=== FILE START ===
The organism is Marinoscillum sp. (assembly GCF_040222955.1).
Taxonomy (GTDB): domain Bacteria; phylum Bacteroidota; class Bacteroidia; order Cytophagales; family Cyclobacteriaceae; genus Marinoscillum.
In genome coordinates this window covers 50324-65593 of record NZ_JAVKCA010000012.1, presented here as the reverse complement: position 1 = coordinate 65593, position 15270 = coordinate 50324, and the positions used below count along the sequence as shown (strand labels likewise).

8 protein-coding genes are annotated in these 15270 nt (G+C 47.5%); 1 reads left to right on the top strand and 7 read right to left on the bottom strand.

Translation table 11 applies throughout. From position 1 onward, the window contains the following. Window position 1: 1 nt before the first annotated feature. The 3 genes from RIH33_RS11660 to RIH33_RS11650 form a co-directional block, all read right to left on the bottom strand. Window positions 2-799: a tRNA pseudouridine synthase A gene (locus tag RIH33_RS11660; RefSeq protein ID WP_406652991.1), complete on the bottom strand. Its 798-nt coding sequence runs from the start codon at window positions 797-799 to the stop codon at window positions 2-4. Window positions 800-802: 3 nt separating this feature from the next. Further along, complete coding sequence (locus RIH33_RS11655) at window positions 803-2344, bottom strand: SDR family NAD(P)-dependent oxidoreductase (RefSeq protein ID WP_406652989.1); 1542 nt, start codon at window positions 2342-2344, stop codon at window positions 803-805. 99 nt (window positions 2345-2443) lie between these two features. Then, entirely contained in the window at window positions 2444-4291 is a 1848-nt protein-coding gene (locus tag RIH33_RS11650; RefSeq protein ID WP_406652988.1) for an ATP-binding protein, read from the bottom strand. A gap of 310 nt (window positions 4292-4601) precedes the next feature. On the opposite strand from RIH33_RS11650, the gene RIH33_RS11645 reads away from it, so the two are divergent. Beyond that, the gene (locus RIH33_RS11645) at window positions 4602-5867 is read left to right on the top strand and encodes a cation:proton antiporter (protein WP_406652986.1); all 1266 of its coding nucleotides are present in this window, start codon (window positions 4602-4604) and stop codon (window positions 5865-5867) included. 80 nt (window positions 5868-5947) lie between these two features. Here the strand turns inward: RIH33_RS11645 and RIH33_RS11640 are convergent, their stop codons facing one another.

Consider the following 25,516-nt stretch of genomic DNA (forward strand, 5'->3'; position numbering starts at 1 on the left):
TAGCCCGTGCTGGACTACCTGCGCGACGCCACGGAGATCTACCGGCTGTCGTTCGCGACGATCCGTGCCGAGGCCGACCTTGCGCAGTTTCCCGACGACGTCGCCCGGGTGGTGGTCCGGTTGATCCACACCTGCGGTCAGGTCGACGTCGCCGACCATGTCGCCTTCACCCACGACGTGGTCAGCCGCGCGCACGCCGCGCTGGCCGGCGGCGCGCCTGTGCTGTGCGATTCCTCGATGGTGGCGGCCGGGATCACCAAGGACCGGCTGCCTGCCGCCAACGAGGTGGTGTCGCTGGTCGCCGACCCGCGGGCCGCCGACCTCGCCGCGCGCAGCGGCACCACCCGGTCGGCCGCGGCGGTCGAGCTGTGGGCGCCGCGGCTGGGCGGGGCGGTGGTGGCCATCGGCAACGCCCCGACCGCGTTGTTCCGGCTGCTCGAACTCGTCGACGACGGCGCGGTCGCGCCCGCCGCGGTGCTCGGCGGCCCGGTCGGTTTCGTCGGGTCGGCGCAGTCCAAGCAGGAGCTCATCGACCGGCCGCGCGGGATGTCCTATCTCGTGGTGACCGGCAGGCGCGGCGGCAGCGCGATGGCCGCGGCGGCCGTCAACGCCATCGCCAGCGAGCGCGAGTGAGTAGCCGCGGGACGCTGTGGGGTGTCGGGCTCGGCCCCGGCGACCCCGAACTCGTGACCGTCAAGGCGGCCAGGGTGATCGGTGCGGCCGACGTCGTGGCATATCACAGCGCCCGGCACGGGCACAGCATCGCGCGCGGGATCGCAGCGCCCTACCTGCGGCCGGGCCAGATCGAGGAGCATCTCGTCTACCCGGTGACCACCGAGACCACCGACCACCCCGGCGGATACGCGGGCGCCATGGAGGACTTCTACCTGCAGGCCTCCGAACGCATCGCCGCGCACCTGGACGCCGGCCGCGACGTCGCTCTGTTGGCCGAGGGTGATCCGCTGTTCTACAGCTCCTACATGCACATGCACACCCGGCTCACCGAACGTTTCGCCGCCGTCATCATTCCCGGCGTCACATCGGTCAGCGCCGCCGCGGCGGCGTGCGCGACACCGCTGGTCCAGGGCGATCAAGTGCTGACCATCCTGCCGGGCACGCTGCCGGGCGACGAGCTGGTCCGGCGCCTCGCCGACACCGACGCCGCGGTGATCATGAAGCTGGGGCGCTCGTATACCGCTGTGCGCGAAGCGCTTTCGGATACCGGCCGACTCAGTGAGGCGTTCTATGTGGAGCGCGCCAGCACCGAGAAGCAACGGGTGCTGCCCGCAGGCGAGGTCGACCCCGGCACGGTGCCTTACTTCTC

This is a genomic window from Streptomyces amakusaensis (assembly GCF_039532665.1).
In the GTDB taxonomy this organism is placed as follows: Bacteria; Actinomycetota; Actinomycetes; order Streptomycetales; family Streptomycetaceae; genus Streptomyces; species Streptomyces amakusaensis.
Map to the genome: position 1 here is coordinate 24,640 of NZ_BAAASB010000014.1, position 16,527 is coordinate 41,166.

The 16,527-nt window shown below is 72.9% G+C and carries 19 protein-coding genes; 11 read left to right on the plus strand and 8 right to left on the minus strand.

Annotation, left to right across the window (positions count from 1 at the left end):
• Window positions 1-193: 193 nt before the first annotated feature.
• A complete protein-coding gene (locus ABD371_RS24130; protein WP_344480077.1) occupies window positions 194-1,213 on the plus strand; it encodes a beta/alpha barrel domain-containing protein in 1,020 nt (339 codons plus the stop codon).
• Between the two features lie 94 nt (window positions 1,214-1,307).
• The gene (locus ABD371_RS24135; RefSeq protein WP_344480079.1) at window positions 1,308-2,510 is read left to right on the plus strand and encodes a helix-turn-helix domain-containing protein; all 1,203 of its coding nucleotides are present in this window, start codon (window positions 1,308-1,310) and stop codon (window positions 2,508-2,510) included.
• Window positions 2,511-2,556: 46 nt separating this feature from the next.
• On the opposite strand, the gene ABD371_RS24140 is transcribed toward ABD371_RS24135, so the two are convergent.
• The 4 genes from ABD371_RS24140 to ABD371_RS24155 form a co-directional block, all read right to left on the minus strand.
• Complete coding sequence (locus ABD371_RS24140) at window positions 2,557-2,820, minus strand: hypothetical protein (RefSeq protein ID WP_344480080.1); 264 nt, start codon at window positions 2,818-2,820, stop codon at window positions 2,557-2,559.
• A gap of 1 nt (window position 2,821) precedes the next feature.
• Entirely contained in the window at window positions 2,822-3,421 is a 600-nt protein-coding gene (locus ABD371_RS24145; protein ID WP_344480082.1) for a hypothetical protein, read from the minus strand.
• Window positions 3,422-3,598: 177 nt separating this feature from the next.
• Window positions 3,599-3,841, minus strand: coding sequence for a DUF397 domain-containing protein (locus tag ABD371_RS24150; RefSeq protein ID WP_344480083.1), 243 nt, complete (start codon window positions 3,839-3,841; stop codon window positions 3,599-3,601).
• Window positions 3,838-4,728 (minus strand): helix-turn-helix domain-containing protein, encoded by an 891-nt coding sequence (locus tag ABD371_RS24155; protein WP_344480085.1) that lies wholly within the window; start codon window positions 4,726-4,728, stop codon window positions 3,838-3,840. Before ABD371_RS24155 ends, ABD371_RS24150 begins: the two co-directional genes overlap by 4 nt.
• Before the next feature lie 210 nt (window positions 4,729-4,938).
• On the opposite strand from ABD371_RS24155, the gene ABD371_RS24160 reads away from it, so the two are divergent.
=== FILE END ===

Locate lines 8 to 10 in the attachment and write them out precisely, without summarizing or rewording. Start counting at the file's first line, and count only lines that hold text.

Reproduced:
This is a genomic window from Streptomyces amakusaensis (assembly GCF_039532665.1).
In the GTDB taxonomy this organism is placed as follows: Bacteria; Actinomycetota; Actinomycetes; order Streptomycetales; family Streptomycetaceae; genus Streptomyces; species Streptomyces amakusaensis.
Map to the genome: position 1 here is coordinate 24,640 of NZ_BAAASB010000014.1, position 16,527 is coordinate 41,166.